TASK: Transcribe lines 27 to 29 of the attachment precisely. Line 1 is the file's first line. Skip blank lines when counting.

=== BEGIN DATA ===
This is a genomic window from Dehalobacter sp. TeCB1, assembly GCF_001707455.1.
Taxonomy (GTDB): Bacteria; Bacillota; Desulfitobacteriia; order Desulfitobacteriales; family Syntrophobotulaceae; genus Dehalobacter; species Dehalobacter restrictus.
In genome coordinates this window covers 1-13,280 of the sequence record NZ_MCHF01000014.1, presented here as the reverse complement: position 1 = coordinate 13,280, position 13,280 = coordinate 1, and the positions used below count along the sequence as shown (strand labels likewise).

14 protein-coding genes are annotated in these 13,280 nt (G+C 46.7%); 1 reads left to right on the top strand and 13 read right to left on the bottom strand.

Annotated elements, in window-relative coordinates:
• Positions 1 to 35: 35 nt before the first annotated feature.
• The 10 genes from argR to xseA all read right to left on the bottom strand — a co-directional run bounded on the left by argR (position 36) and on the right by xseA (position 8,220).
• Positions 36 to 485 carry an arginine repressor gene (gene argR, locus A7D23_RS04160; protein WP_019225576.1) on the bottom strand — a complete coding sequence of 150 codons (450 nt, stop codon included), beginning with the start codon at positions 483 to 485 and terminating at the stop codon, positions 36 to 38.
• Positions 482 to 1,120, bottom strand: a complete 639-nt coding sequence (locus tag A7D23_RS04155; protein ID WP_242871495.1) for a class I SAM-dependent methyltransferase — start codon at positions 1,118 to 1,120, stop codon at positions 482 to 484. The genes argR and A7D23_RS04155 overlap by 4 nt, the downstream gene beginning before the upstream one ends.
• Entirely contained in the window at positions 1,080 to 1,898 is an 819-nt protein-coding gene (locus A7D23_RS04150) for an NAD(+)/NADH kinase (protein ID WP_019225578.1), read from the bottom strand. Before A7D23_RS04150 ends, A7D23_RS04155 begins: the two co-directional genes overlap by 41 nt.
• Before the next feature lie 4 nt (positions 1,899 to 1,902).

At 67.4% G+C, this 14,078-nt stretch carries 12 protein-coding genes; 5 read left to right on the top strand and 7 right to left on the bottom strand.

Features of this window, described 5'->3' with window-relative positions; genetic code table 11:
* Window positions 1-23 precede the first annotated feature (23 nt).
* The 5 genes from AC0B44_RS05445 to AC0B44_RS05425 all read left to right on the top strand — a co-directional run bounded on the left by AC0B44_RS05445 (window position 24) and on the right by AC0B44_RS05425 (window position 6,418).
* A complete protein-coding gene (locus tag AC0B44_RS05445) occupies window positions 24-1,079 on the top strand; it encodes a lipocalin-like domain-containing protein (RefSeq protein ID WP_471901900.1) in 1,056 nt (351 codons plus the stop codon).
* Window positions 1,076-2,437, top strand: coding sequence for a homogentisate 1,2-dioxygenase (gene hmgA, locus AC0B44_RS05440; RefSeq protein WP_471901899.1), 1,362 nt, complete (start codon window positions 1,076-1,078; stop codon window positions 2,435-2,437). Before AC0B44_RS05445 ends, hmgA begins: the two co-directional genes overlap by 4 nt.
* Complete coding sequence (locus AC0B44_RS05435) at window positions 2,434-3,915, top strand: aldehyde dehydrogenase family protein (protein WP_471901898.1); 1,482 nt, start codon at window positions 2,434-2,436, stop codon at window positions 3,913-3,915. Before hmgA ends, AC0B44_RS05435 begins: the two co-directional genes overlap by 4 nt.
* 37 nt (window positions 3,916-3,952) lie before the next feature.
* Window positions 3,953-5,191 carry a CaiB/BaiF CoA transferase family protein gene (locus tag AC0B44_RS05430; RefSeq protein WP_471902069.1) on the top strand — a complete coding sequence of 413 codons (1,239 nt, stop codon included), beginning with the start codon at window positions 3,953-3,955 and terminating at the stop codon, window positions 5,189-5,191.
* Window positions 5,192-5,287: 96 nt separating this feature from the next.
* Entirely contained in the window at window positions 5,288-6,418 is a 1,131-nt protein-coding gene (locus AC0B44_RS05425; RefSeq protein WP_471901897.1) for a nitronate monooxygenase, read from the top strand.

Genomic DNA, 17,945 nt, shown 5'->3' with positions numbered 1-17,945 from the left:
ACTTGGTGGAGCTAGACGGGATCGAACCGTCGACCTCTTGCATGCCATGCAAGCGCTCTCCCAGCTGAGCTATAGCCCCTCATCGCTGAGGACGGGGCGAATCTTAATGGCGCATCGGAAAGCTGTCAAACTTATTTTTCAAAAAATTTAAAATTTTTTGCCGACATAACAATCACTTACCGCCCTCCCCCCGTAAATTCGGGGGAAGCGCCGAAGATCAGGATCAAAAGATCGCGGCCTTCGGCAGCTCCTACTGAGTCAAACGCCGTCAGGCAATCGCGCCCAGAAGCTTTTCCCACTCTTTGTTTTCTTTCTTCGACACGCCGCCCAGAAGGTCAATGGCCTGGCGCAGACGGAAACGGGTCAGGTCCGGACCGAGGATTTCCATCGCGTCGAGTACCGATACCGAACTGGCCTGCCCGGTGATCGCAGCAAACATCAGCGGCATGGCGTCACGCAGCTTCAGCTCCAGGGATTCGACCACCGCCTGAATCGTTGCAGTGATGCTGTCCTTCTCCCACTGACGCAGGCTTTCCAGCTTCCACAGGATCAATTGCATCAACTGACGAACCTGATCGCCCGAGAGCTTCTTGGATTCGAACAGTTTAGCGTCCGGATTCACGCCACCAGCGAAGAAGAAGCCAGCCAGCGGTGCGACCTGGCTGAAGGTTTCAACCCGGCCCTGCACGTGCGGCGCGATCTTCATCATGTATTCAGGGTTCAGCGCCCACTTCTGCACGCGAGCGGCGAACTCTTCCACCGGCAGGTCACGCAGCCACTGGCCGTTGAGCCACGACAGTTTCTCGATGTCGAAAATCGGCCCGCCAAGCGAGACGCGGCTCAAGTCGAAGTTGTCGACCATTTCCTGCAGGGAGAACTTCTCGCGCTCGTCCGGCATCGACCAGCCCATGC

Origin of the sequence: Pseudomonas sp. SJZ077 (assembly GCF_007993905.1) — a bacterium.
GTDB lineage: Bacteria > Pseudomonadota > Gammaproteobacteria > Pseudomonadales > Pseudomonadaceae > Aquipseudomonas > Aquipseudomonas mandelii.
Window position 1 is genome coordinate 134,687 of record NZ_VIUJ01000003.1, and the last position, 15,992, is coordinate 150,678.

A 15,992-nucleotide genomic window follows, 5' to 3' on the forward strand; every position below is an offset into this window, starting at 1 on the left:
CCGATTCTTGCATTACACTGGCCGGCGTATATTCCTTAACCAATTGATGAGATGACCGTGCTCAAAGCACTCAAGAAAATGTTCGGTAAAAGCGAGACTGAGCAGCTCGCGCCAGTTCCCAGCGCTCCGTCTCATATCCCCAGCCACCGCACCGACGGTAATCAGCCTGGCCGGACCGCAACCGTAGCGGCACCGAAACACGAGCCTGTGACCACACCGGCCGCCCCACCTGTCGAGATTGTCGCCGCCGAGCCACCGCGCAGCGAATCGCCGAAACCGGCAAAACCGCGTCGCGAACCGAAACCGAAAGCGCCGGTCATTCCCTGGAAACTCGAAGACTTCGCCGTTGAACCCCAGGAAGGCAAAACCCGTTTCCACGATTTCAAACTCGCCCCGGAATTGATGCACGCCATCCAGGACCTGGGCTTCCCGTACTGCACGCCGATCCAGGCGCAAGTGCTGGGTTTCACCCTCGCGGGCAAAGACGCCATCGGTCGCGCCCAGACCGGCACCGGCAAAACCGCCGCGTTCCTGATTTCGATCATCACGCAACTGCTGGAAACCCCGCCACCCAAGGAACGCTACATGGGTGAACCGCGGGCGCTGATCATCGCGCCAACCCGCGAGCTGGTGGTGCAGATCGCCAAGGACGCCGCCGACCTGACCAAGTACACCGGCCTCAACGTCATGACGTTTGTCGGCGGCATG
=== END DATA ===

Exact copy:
Window position 1 is genome coordinate 134,687 of record NZ_VIUJ01000003.1, and the last position, 15,992, is coordinate 150,678.

A 15,992-nucleotide genomic window follows, 5' to 3' on the forward strand; every position below is an offset into this window, starting at 1 on the left:
CCGATTCTTGCATTACACTGGCCGGCGTATATTCCTTAACCAATTGATGAGATGACCGTGCTCAAAGCACTCAAGAAAATGTTCGGTAAAAGCGAGACTGAGCAGCTCGCGCCAGTTCCCAGCGCTCCGTCTCATATCCCCAGCCACCGCACCGACGGTAATCAGCCTGGCCGGACCGCAACCGTAGCGGCACCGAAACACGAGCCTGTGACCACACCGGCCGCCCCACCTGTCGAGATTGTCGCCGCCGAGCCACCGCGCAGCGAATCGCCGAAACCGGCAAAACCGCGTCGCGAACCGAAACCGAAAGCGCCGGTCATTCCCTGGAAACTCGAAGACTTCGCCGTTGAACCCCAGGAAGGCAAAACCCGTTTCCACGATTTCAAACTCGCCCCGGAATTGATGCACGCCATCCAGGACCTGGGCTTCCCGTACTGCACGCCGATCCAGGCGCAAGTGCTGGGTTTCACCCTCGCGGGCAAAGACGCCATCGGTCGCGCCCAGACCGGCACCGGCAAAACCGCCGCGTTCCTGATTTCGATCATCACGCAACTGCTGGAAACCCCGCCACCCAAGGAACGCTACATGGGTGAACCGCGGGCGCTGATCATCGCGCCAACCCGCGAGCTGGTGGTGCAGATCGCCAAGGACGCCGCCGACCTGACCAAGTACACCGGCCTCAACGTCATGACGTTTGTCGGCGGCATG